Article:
With 69.5 percent of the vote, Richard Stewart is set to serve his final term as Coquitlam’s mayor – again.
Stewart had previously indicated that he would step away from the mayor’s chair after 2022. However, citing the need to reduce stigma around mental health, Stewart announced his plans to run for re-election in late August.
“I really want to complete that work, and I know of hundreds of local leaders across the province who want to see it completed,” he wrote. Stewart also emphasized the need to tackle the housing crisis while providing amenities such as the new community centres at Maillardville and Burquitlam.
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Each of Coquitlam’s six incumbent candidates were re-elected and are now set to be joined by newcomers Matt Djonlic and Robert Mazzarolo.
- Richard Stewart
- Craig Hodge
- Teri Towner
- Matt Djonlic
- Steve Kim
- Brent Asmundson
- Robert Mazzarolo
- Trish Mandewo
- Dennis Marsden
Across the street from city hall, 9,000 votes away from the mayor’s chair
The crowd of volunteers and well-wishers at Adel Gamar’s campaign headquarters in downtown Coquitlam burst into applause as their mayoral candidate walked into the room.
“I never imagined this,” he said, slowly circling the room to chat with friends, family and supporters. “My parents always said: ‘Don’t talk about politics.’”
That aversion to discussing politics stemmed from his father’s days as a Gadaffi dissident in Libya. But on Saturday Gamar’s father was beside his son, smiling, shaking hands and thanking volunteers.
“My biggest concern is disappointing you,” Gamar told the crowd.
“We’d do it all over again,” a volunteer called back.
The mood at Gamar’s headquarters was ebullient until about 9 p.m. Conversations hushed as heads bowed to look at cellphones. The early results trickled in. Someone said, “Same as last time,” and for a moment it was like a plug was pulled and the fun was let out of the room.
After getting the results, Gamar thanked his wife and daughters.
“You get to see more of me now,” he promised.
“This campaign has been about this beautiful city of ours. It’s a multi-generational, multi-lingual, multi-cultural city,” he told the crowd. “We don’t see that representation because, I have to be honest with you, it’s not easy running. . . You knock on the door and sometimes it’s not that easy.”
Gamar said he called and left a congratulatory message for Stewart.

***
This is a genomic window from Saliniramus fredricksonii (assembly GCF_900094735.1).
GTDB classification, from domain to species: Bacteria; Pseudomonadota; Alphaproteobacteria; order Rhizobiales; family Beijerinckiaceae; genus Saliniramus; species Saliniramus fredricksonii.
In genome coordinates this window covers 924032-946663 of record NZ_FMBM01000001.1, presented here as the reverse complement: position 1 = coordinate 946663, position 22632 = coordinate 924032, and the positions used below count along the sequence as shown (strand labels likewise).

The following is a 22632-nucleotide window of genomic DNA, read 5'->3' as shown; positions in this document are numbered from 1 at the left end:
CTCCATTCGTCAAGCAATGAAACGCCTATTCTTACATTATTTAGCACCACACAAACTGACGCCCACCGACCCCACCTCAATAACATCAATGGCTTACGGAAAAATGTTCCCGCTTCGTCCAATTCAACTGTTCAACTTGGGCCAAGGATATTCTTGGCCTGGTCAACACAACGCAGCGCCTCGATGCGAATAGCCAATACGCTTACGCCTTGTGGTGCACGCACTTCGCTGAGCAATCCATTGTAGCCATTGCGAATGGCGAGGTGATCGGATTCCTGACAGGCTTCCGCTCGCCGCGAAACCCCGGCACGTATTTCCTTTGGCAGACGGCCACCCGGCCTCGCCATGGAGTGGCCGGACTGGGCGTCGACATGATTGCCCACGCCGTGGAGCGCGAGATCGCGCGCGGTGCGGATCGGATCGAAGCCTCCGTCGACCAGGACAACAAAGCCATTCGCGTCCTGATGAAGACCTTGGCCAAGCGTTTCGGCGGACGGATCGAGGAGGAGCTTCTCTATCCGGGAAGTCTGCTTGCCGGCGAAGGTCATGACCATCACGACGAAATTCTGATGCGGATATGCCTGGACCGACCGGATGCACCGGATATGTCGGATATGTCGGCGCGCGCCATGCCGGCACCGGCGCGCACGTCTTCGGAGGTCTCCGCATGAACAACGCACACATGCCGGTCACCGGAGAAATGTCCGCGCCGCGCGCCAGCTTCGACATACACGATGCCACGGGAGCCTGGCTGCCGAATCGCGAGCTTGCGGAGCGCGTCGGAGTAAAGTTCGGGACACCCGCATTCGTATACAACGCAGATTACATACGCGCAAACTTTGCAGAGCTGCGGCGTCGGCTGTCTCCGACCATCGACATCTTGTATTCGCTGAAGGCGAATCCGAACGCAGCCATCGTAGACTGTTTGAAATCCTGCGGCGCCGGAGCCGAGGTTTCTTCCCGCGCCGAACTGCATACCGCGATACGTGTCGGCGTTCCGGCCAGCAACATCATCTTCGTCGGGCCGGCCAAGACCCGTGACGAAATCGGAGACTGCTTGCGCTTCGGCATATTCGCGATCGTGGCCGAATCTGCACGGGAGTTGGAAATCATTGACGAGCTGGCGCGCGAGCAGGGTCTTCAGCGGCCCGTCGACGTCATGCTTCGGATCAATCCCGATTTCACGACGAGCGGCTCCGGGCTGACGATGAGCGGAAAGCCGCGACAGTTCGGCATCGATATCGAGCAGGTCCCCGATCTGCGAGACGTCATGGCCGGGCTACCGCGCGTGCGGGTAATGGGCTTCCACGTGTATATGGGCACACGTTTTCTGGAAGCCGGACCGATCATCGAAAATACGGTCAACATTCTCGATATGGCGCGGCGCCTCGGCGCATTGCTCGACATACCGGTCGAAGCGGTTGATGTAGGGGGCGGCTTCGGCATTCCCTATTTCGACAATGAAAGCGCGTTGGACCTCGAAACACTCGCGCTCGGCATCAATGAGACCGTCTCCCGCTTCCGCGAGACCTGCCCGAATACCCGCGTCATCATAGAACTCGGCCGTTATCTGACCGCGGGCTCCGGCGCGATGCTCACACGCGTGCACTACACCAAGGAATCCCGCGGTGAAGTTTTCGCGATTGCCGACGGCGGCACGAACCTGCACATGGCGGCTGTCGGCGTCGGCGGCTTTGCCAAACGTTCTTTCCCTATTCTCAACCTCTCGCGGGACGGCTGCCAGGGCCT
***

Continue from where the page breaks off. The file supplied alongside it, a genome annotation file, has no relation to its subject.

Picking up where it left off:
“I encourage you to lend your support to Mr. Stewart because he is the rightfully elected mayor,” Gamar said.
Gamar wound up the night by encouraging his supporters to consider running and listening to his volunteers talk about living in Coquitlam – where they feel welcome and where they don’t.
“There’s so much work to do,” Gamar said.
Voter turnout: 20.3 percent
Discussing the election, Gamar seemed to have an easier time accepting the loss than the voter turnout.
“The people don’t even know the decisions that are being made at city hall,” he said. “How do we inform people and allow people the opportunity to see the decisions that are made at city hall are so vital.”
Incumbent Craig Hodge topped all council candidates with more than 10,000 votes. Dennis Marsden notched the eighth seat on council with 8,702 votes – comfortably ahead of Harvey Su, who ended in ninth place with 7,238 votes.
Following the race, Marsden congratulated everyone who put their name forward and welcomed Djonlic and Mazzarolo.
“Obviously I’m happy to see the return of a collaborative, positive council,” Marsden wrote.
Out of office
Councillor Chris Wilson opted not to seek re-election while MP Bonita Zarillo, made the move from municipal to national politics in the 2021 federal election.
With 5.000 votes, outgoing Port Moody councillor Zoe Royer fell short of winning a spot on Coquitlam council. However, with 4.400 votes, Royer is set to represent Port Moody alongside Lisa Park as a school trustee.
Coquitlam elected Jennifer Blatherwick, Carol Cahoon, Craig Woods and Chuck Denison to the school board. In Port Coquitlam, both Christine Pollock and Michael Thomas were acclaimed.